Option-Adjusted Spread (OAS) measures the spread of a fixed-income instrument against the risk-free rate of return. U.S. Treasury securities generally represent the risk-free rate.

Backed by central banks accommodation, vaccine-inspired economic enthusiasm and strong demand for any form of yield, credit spreads continued to tighten at a brisk pace in the fourth quarter, capping a remarkable recovery from the wides seen in March. Adding further value for investment-grade (IG) investors, the corporate IG credit curve flattened 12.7 bps for three-month vs. five-year debt.

For the year, the gyrations of the ICE BofA 1-5 Year U.S. Corporate Index (CVA0) OAS illustrate the remarkable widening and recovery in corporate credit spreads:


OAS (bps)

Effective Yield

Implied UST Yield














Credit Sector Relative Performance of ICE BofA Indexes

ICE BofA Index definitions

*AAA-A Corporate index outperformed the Treasury index by 32.2 bps in the quarter.

AAA-A Corporate index underperformed the BBB Corporate index by 73.3 bps in the quarter.

U.S. Financials outperformed U.S. Non-Financials by 19.9 bps in the quarter.


For the third straight quarter, corporate credit and spread product generated significant excess returns over U.S. Treasuries, with lower-rated credit outperforming their higher-rated counterparts. Financials outperformed nonfinancials after sector spreads tightened more for banks than industrials.

What were the major factors influencing money market funds this quarter?

The fourth quarter of 2020 was a continuation of the third as COVID-19 and political uncertainty forced market participants to speculate on the timing of potential recovery and stimulus scenarios and their possible impacts on markets. The Fed reaffirmed their easy monetary stance indicating rates will be at, or near zero for the foreseeable future. The money market industry experienced some outflows as yields declined, but overall AUM was still elevated. U.S. Treasury bill and Repo levels remained entrenched at the lower bound of the FOMC’s Fed funds rate target while indicating little sign of significant change.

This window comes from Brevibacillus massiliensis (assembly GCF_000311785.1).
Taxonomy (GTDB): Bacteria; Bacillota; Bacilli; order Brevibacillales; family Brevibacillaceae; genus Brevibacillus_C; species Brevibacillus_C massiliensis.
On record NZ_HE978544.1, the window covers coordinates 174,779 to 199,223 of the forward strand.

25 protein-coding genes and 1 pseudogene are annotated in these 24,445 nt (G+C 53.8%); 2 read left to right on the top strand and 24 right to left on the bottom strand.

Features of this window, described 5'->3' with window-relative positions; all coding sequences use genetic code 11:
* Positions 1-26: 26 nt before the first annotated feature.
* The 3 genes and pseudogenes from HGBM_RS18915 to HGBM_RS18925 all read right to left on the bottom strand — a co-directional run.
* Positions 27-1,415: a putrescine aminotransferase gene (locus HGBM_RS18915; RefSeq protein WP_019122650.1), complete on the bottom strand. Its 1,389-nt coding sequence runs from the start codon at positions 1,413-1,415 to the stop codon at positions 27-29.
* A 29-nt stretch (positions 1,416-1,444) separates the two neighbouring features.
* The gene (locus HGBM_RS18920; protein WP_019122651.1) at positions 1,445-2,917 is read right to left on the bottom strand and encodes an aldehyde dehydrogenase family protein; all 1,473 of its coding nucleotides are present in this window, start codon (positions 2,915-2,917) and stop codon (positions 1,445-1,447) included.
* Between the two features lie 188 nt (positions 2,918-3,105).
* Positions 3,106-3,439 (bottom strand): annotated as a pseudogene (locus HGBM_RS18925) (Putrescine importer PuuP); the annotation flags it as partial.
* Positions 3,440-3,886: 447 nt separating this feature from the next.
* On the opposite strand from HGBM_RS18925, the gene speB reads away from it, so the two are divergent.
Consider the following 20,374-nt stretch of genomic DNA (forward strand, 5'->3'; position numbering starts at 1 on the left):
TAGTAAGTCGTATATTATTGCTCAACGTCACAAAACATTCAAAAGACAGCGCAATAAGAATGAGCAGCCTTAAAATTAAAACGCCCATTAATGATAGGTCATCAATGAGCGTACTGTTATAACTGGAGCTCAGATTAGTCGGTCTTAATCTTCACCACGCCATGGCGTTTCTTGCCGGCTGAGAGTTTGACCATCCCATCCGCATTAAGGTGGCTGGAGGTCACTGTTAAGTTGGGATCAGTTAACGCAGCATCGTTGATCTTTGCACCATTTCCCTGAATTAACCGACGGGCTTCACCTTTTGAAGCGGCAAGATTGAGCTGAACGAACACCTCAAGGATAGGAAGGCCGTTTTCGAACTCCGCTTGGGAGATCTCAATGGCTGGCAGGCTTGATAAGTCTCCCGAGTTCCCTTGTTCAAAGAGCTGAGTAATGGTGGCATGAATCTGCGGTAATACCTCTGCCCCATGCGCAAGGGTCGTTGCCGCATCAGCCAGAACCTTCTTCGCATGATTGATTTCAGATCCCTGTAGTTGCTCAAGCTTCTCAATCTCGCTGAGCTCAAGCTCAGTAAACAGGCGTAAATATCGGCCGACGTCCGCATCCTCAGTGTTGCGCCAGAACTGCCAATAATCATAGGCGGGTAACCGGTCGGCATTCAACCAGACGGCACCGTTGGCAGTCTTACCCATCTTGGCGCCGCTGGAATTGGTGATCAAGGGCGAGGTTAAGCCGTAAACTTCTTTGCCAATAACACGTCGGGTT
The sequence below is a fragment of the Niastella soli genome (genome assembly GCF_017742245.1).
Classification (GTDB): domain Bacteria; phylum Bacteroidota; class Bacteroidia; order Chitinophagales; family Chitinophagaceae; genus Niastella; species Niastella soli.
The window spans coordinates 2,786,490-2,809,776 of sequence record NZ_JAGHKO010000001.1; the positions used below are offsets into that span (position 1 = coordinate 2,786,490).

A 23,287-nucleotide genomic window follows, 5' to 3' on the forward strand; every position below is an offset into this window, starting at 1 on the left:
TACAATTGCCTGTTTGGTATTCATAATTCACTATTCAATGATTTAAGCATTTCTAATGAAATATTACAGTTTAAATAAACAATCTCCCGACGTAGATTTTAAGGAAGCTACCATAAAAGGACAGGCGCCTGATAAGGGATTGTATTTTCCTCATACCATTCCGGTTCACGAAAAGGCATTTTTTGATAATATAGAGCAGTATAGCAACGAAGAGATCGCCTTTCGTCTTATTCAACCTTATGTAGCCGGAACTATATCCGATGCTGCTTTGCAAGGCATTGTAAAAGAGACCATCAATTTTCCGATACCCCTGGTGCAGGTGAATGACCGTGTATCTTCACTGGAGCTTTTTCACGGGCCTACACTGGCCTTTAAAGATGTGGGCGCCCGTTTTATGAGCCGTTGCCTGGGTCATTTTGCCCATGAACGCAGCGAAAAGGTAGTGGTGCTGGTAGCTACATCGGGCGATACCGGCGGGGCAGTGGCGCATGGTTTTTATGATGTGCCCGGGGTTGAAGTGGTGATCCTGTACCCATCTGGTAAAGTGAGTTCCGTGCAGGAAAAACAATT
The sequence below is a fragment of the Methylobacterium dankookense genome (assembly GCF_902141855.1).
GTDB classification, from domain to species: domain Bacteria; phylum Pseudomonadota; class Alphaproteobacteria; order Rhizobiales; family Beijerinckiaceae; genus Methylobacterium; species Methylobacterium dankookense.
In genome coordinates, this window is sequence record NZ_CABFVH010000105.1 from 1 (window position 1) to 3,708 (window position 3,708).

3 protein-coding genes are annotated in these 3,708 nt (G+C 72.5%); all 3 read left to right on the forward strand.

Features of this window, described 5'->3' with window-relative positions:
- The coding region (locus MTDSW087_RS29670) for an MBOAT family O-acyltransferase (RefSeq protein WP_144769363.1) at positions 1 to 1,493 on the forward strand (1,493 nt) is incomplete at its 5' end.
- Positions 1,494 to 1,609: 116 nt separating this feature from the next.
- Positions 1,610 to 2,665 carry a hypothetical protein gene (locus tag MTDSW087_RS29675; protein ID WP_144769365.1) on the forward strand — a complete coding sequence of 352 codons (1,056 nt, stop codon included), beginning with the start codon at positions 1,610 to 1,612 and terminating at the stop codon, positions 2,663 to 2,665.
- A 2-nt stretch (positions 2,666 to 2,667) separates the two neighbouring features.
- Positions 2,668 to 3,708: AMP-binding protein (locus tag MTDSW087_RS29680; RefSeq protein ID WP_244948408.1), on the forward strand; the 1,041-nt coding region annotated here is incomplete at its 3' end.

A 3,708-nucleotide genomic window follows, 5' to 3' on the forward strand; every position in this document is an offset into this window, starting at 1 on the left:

First American Prime Obligations Funds

The Fed’s liquidity programs restored confidence in the first quarter, stabilizing prime fund metrics. Since then, credit spreads have tightened and stabilized reflecting the trading ranges and yields expected in the current low rate environment. Still facing an uncertain economic, political and credit backdrop, we positioned the funds with strong portfolio liquidity metrics influenced by fund shareholder makeup. We continued to employ a heightened credit outlook as we maintained positions presenting minimal credit risk to the funds and their investors. Under the current market conditions, our main investment goal was to maintain liquidity and judiciously enhance portfolio yield based on our economic, investor cash flow, credit and interest rate outlook. We believe the credit environment and relative fund yields make the sector an appropriate short-term option for investors.

First American Government and Treasury Funds